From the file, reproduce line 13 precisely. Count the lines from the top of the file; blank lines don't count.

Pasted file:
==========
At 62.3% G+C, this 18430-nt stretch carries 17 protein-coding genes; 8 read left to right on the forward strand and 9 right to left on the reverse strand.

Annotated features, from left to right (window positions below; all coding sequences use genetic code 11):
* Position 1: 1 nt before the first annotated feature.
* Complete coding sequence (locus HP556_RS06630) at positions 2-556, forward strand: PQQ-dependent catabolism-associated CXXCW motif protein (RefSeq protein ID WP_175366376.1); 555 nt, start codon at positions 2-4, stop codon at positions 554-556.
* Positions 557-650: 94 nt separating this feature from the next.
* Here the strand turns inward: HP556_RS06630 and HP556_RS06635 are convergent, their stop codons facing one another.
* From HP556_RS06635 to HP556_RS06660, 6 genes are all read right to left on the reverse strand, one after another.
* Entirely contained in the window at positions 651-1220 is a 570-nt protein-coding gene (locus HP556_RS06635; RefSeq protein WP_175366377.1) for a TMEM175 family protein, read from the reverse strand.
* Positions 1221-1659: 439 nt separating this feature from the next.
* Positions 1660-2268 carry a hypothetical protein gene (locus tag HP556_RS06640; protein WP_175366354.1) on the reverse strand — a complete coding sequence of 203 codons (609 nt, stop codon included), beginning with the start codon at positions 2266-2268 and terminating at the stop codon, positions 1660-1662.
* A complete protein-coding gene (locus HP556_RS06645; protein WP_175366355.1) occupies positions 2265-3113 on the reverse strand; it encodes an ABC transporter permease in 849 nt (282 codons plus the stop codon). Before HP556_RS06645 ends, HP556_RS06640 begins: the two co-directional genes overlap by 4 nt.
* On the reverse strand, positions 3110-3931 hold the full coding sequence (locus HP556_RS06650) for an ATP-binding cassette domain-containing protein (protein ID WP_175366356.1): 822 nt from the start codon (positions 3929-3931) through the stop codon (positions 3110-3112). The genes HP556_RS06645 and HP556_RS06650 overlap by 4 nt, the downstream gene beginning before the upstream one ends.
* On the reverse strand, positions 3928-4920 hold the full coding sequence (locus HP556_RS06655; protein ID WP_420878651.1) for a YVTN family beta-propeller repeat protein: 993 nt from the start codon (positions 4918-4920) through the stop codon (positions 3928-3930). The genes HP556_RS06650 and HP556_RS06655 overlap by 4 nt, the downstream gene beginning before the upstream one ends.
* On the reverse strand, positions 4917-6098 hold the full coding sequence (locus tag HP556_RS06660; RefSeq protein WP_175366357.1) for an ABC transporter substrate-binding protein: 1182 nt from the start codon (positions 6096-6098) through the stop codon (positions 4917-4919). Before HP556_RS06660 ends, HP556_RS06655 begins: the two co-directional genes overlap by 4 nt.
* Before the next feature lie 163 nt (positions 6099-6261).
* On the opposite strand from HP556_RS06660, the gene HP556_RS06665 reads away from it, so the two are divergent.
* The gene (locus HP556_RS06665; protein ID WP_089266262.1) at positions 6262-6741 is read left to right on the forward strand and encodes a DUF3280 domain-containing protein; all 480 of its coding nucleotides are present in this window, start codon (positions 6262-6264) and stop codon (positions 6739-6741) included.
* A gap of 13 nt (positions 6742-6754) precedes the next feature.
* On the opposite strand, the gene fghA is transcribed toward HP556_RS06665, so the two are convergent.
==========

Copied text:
* On the reverse strand, positions 3928-4920 hold the full coding sequence (locus HP556_RS06655; protein ID WP_420878651.1) for a YVTN family beta-propeller repeat protein: 993 nt from the start codon (positions 4918-4920) through the stop codon (positions 3928-3930). The genes HP556_RS06650 and HP556_RS06655 overlap by 4 nt, the downstream gene beginning before the upstream one ends.